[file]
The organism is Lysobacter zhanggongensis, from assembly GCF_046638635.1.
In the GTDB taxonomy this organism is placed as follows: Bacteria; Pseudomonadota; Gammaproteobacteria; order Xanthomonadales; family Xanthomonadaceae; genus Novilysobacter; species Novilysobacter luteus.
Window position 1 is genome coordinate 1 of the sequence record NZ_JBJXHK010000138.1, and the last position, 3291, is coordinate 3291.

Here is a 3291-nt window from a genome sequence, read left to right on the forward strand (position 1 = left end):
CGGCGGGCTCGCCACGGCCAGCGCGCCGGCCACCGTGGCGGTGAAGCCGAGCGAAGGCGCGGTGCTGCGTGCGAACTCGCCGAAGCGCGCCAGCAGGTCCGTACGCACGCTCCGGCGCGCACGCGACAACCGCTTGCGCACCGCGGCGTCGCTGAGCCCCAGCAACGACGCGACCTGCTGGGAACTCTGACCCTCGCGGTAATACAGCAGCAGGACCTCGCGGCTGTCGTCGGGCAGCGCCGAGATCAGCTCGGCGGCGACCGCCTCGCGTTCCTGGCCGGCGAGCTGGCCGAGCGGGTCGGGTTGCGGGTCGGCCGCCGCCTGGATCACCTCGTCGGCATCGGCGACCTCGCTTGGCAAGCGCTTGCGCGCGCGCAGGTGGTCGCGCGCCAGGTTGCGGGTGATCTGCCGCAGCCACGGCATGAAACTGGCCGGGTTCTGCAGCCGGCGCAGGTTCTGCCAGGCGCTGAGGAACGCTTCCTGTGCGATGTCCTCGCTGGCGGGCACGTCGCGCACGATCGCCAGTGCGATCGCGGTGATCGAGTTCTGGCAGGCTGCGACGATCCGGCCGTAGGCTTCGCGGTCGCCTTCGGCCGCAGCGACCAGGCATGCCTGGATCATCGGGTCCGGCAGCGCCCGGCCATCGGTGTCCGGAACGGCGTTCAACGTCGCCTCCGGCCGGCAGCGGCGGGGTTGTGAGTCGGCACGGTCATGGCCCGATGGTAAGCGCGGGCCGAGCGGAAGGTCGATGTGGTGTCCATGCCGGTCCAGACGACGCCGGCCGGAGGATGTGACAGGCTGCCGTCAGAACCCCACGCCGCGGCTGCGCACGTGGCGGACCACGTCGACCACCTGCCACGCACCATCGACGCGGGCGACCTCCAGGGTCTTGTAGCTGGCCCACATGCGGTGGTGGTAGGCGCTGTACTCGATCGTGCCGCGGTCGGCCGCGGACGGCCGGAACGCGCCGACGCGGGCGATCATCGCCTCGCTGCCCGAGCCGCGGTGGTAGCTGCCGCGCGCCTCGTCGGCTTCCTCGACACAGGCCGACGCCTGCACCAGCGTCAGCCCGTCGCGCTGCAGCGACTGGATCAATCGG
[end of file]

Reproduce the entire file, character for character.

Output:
The organism is Lysobacter zhanggongensis, from assembly GCF_046638635.1.
In the GTDB taxonomy this organism is placed as follows: Bacteria; Pseudomonadota; Gammaproteobacteria; order Xanthomonadales; family Xanthomonadaceae; genus Novilysobacter; species Novilysobacter luteus.
Window position 1 is genome coordinate 1 of the sequence record NZ_JBJXHK010000138.1, and the last position, 3291, is coordinate 3291.

Here is a 3291-nt window from a genome sequence, read left to right on the forward strand (position 1 = left end):
CGGCGGGCTCGCCACGGCCAGCGCGCCGGCCACCGTGGCGGTGAAGCCGAGCGAAGGCGCGGTGCTGCGTGCGAACTCGCCGAAGCGCGCCAGCAGGTCCGTACGCACGCTCCGGCGCGCACGCGACAACCGCTTGCGCACCGCGGCGTCGCTGAGCCCCAGCAACGACGCGACCTGCTGGGAACTCTGACCCTCGCGGTAATACAGCAGCAGGACCTCGCGGCTGTCGTCGGGCAGCGCCGAGATCAGCTCGGCGGCGACCGCCTCGCGTTCCTGGCCGGCGAGCTGGCCGAGCGGGTCGGGTTGCGGGTCGGCCGCCGCCTGGATCACCTCGTCGGCATCGGCGACCTCGCTTGGCAAGCGCTTGCGCGCGCGCAGGTGGTCGCGCGCCAGGTTGCGGGTGATCTGCCGCAGCCACGGCATGAAACTGGCCGGGTTCTGCAGCCGGCGCAGGTTCTGCCAGGCGCTGAGGAACGCTTCCTGTGCGATGTCCTCGCTGGCGGGCACGTCGCGCACGATCGCCAGTGCGATCGCGGTGATCGAGTTCTGGCAGGCTGCGACGATCCGGCCGTAGGCTTCGCGGTCGCCTTCGGCCGCAGCGACCAGGCATGCCTGGATCATCGGGTCCGGCAGCGCCCGGCCATCGGTGTCCGGAACGGCGTTCAACGTCGCCTCCGGCCGGCAGCGGCGGGGTTGTGAGTCGGCACGGTCATGGCCCGATGGTAAGCGCGGGCCGAGCGGAAGGTCGATGTGGTGTCCATGCCGGTCCAGACGACGCCGGCCGGAGGATGTGACAGGCTGCCGTCAGAACCCCACGCCGCGGCTGCGCACGTGGCGGACCACGTCGACCACCTGCCACGCACCATCGACGCGGGCGACCTCCAGGGTCTTGTAGCTGGCCCACATGCGGTGGTGGTAGGCGCTGTACTCGATCGTGCCGCGGTCGGCCGCGGACGGCCGGAACGCGCCGACGCGGGCGATCATCGCCTCGCTGCCCGAGCCGCGGTGGTAGCTGCCGCGCGCCTCGTCGGCTTCCTCGACACAGGCCGACGCCTGCACCAGCGTCAGCCCGTCGCGCTGCAGCGACTGGATCAATCGG